The SF Chronicle reported that DNA from saliva under a postage stamp has cleared Arthur Leigh Allen, the favorite suspect in San Francisco's most celebrated serial murder mystery. Artie Allen may or may not be gratified - he died, after all, twelve years ago - but I find the news disquieting. Though there's no reason for the cops to have my DNA on file, I've long been expecting suspicion to shine my way. The profile fits. I moved to the Bay Area in 1968, in time for the first killing at the pumping … more
Pros: Mood and cinematography Cons: Weak story that went on for far too long The Bottom Line: I like Fincher and his mood-making is good here, but it is the only thing, so I cannot recommend it. Plot Details: This opinion reveals minor details about the movie''s plot. David Fincher is in my relatively short list of favorite directors despite his rather small list of films to date. He is a … more
David Fincher knows how to go straight to the bone, whether that be by grisly effects or wearing down the psyches of his audience. In ZODIAC he traces the very long investigation of the serial killer in the 1960s and 1970s in the San Francisco area who was never found and has managed to mimic that interminably long yet fascinating exploration by taking close to 3 hours to unravel the bits and pieces of evidence that were to confound the police and the press alike. Based on the book by Robert Graysmith … more
There's nothing quite like a mystery. Lately, we have gotten a lot of films involving investigative puzzles. (`The Davinci Code,' `Inside Man,' and `National Treasure,' come to mind.) Such is the case with `Zodiac,' except this film is a true-to-life crime story about a serial killer who stalked victims in Vallejo and San Francisco, CA starting in 1969. It was unprecedented at the time because the police success rate was good until then, and the "Summer of Love" was a not-too-distant memory. Gripping … more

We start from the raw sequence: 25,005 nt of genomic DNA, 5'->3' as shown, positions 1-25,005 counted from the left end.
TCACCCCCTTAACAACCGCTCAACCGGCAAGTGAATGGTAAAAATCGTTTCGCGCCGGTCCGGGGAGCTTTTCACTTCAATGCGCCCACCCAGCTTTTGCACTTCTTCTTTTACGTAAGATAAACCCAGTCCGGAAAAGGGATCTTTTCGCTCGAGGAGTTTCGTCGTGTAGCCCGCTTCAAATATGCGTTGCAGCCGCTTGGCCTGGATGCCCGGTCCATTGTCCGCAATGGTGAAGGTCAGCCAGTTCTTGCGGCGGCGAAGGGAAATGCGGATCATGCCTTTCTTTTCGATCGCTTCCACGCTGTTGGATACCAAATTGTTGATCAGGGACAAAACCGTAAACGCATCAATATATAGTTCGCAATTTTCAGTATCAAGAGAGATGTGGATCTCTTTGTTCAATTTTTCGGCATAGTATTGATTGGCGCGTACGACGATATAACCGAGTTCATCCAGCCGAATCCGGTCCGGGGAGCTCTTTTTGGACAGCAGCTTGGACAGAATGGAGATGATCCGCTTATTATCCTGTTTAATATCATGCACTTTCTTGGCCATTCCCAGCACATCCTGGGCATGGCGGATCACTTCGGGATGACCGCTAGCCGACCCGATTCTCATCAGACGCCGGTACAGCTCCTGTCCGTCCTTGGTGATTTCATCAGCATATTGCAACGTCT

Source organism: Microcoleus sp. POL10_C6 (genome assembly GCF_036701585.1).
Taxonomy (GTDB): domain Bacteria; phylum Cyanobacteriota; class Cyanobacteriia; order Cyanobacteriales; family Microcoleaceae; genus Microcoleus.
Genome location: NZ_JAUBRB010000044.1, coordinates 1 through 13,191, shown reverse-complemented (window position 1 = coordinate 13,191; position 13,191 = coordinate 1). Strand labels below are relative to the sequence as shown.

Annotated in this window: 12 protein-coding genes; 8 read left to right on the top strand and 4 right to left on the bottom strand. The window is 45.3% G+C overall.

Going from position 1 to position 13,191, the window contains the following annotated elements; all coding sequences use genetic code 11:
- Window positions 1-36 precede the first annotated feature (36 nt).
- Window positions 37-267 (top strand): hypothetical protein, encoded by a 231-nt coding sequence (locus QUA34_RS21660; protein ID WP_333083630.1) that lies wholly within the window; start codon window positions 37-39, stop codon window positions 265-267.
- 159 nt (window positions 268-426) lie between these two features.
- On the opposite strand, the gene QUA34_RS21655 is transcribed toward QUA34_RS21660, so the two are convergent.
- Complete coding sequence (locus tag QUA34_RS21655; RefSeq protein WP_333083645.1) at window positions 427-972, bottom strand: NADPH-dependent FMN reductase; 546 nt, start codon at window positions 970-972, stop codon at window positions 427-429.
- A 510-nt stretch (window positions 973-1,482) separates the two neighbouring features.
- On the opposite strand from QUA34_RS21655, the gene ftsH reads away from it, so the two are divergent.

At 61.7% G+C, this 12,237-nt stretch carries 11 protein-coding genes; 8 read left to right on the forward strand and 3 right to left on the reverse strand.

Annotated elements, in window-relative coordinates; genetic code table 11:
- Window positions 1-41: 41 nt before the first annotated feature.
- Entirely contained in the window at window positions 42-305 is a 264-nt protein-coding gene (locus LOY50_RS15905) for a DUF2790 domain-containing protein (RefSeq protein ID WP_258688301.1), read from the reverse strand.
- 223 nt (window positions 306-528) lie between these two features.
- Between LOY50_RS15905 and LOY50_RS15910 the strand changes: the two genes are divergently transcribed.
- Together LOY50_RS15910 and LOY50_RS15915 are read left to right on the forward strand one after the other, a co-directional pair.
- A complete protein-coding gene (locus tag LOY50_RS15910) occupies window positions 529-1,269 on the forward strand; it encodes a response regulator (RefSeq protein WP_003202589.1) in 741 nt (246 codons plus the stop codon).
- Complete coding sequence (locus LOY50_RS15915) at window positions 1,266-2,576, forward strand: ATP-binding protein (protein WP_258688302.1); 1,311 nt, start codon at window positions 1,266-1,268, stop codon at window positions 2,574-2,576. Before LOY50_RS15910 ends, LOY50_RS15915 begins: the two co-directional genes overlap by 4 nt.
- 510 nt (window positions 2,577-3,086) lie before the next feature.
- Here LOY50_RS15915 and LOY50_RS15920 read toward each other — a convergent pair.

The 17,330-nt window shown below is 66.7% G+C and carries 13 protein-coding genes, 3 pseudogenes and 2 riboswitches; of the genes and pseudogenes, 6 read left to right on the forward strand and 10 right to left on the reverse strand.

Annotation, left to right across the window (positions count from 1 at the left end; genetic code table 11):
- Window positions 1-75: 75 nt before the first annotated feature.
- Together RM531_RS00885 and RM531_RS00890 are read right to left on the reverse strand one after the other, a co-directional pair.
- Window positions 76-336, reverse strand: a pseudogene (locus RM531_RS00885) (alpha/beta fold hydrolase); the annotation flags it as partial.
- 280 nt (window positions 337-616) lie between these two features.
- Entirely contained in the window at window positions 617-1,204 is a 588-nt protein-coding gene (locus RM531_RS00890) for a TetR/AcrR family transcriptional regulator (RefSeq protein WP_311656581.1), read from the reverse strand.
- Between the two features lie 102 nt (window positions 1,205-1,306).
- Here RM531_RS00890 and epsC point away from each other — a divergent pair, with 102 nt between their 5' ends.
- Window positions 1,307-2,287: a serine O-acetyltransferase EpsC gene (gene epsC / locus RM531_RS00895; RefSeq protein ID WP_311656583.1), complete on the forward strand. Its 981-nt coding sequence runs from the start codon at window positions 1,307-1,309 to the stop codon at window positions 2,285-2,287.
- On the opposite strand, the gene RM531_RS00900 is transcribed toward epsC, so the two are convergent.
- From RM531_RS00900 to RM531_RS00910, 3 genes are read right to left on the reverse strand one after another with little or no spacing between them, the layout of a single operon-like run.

Grady Harp is a champion of Representational Art in the roles of curator, lecturer, panelist, writer of art essays, poetry, critical reviews of literature, art and music, and as a gallerist. He has presented … more
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Closer in spirit to a police procedural than a gory serial-killer flick, David Fincher'sZodiacprovides a sleek, armrest-gripping re-invention of the crime film. It surveys the investigation of the Zodiac killings that terrorized the San Francisco Bay area in the late -60-early -70s; Zodiac not only killed people, but cultivated a Jack the Ripper aura by sending icky letters to the newspapers and daring readers to solve coded messages. But the film's focus isn't on the killer. We follow the reporters and detectives whose lives are taken over by the case, notably an addictive crime writer (a sartorially splendid Robert Downey Jr.), an awkward editorial cartoonist (Jake Gyllenhaal), and a hard-working cop (Mark Ruffalo). Fincher and his brilliant cinematographer Harris Savides are deft at capturing the period feel of the city, without laying on the seventies kitsch, and James Vanderbilt's script doles out its big moments to major and minor characters alike. Fincher's confidence is infectious; the movie glides through its myriad details with such dexterity that even the blind alleys and red herrings seem essential. The well-chosen cast includes unexpected people popping up all over: Anthony Edwards as a lunch-bucket homicide cop; Charles Fleischer as a mysterious suspect; Elias Koteas and Donal Logue as small-town policemen whose districts are hit by Zodiac; Chloe Sevigny as Gyllenhaal's sweet-natured wife; Brian Cox as the media-friendly lawyer Melvin ...